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Like printed vertical Japanese, full stops, commas, and small are placed in the top right corner of their own square. All punctuation marks, other marks (such as parentheses), and small kana usually occupy their own square, unless this would place them at the top of a new column, in which case they share the last square of the previous column with the character in that square. (This is the rule.) A full stop followed directly by closing quotation mark are written in one square. A blank square is left after non-Japanese punctuation marks (such as exclamation points and question marks). Ellipses and dashes use two squares.

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Toson's indebtedness to the West included imitations of Shakespeare and of the "Ode to the West Wind." Other Japanese poets turned to Keats or to Browning. Susukida Kyukin (1877-1945) wrote one poem beginning, "Oh to be in Yamato, now that October's there." After this comically obvious imitation, he continues quite respectably:

Feudal Japan Lesson Plan Collection Meiji Restoration Student

Feudal Japan Lesson Plan Collection Meiji Restoration Student

English and American poetry on the whole has not been of great influence in Japan, at least since the time of Ueda Bin. For many years Japanese poetry remained under the spell of the French Symbolists, and they were succeeded by the Dadaists, Surrealists and so on. English poetry belonging to the same schools was welcomed, and T. S. Eliot in particular worked his gloomy magic on the younger poets, even before the war created bombed-out wastelands for them to celebrate, but his absorption with tradition and religion escaped them. For the most part, English and American poetry excited relatively little interest, perhaps because translations from the French were literarily superior, perhaps because of the allure of Paris, which captivated the Japanese in the twenties and thirties no less than the Americans. By the 1880's English had become the second language of Japan, and every schoolboy, however unlikely ever to leave his farm or fishing village, was required to study English until he could plod through one of Lamb's or an 0. Henry story. But English tended to be thought of as a practical language, the language of commerce and information, not of poetry. Translation from the English was therefore generally left to teachers of English grammar, and most Japanese poets, as if to distinguish themselves from schoolmasters, studied French, though a few preferred German or Russian. Ueda Bin's translations influenced a whole generation of Japanese poets.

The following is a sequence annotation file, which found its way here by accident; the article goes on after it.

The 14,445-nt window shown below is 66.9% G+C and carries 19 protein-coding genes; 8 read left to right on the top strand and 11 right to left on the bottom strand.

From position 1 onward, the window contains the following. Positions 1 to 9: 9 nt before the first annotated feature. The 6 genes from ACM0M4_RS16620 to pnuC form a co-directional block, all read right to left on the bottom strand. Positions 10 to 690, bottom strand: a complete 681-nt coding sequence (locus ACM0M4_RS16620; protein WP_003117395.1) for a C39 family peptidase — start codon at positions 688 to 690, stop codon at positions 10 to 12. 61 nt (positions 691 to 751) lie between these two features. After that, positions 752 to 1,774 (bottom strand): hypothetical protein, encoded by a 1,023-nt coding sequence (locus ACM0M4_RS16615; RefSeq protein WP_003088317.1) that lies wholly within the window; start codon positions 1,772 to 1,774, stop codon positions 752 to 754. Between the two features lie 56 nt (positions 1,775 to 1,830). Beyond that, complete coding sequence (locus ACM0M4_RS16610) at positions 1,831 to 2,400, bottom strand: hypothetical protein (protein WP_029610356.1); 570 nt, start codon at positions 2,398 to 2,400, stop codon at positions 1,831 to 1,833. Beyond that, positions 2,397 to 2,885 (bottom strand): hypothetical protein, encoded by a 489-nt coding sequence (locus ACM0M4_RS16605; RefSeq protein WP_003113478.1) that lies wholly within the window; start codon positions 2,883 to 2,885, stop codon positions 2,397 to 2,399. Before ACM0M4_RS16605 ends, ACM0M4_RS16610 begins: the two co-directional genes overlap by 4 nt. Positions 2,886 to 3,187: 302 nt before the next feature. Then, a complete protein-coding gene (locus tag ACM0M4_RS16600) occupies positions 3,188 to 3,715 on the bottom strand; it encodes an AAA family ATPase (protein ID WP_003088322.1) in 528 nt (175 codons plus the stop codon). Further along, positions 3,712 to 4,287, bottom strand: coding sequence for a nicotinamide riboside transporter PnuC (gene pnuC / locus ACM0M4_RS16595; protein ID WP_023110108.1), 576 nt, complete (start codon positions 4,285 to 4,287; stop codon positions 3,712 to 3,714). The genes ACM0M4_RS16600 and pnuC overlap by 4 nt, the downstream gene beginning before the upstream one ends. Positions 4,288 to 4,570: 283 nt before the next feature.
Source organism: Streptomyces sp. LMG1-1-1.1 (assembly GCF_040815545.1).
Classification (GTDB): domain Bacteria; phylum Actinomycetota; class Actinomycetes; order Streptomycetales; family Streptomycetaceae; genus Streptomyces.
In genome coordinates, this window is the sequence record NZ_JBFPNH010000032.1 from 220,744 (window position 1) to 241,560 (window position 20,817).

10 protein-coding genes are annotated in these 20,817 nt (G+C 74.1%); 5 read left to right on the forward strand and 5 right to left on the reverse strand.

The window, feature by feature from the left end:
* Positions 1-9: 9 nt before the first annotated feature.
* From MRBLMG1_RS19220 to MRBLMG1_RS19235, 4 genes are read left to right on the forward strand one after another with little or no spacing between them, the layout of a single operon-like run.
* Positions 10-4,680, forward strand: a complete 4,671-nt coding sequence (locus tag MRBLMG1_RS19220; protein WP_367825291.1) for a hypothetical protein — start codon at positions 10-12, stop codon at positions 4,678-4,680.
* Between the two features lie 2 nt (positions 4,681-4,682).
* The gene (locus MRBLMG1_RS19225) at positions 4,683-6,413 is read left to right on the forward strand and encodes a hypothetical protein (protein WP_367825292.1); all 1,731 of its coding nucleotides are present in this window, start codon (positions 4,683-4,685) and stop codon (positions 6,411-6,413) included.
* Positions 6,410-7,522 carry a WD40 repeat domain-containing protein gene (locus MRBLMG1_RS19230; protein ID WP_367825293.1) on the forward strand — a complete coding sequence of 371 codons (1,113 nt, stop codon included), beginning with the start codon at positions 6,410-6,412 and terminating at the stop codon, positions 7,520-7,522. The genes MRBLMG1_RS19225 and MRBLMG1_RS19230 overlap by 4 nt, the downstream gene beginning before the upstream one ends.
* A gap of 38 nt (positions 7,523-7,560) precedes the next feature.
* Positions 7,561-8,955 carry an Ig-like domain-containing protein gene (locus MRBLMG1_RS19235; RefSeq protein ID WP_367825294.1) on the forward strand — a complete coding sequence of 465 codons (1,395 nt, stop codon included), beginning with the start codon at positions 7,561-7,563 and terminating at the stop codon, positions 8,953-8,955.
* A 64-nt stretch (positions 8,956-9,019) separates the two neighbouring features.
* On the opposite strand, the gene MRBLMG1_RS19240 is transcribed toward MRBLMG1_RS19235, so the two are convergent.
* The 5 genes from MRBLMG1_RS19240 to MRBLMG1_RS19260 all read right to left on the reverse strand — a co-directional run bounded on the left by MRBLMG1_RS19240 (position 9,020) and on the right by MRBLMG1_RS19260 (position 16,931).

Read Real Japanese Essays (April 18, 2008 edition) | …

Eighteen sixty-eight is of interest in the history of Japanese poetry for another reason. In that year two poets died whose works, though in the classical form, suggest that they might ultimately have found a way out of the impasse in which Japanese poetry was trapped. The first, Okuma Kotomichi, sounded a new note in his book of poetic criticism (1857): "The poets of the past are my teachers, but they are not myself. l am a son of my time and not of the past. Were I to follow blindly the poets of former times, I should forget my own humble identity. The poems I wrote might seem impressive, but their excellence would be entirely on the surface; they would be merchants in princes' raiment. My art would be pure deceit, like a performance of Kabuki." Despite his insistence that poetry reflect its time, however, Kotomichi's works are scarcely revolutionary: in diction and structure they are sometimes barely distinguishable from the poems in the written nine hundred years earlier. It would be hard to conceive of an English poet writing in 1850, with no intention of fraud, verses which might have antedated Chaucer, but in the Japan of the nineteenth century the language of the was with few exceptions a thousand years old. Words of other than pure Japanese origin were not tolerated; it was as if the English poets of the eighteenth and nineteenth centuries had been obliged to confine themselves to words of Anglo-Saxon derivation, and Coleridge had therefore written "The Hoary Seafarer" instead of "The Ancient Mariner."

Read Real Japanese Essays by Janet Ashby, April 18, 2008, Kodansha International edition, Paperback in English, Japanese - Bilingual edition

The famous Japanese tea ceremony is perhaps the most extremeexample of the Japanese love of simplicity, or unobtrusive elegance. The ideal sought by the great teamaster Sen no Rikyu (1422-1491 wassabi, related to the word sabi, for "rust," or sabireru, "to becomedesolate." The sabi so esteemed by Rikyu was not the enforcedsimplicity of the man who could not afford better, but a refusal ofeasily obtainable, luxury, a preference for the rusty-looking kettle toone of gleaming newness. Even today Japanese are quite willing tospend a great deal of money on utensils for the tea ceremony, such asearthenware cups, which, to Western eyes, look quite ordinary.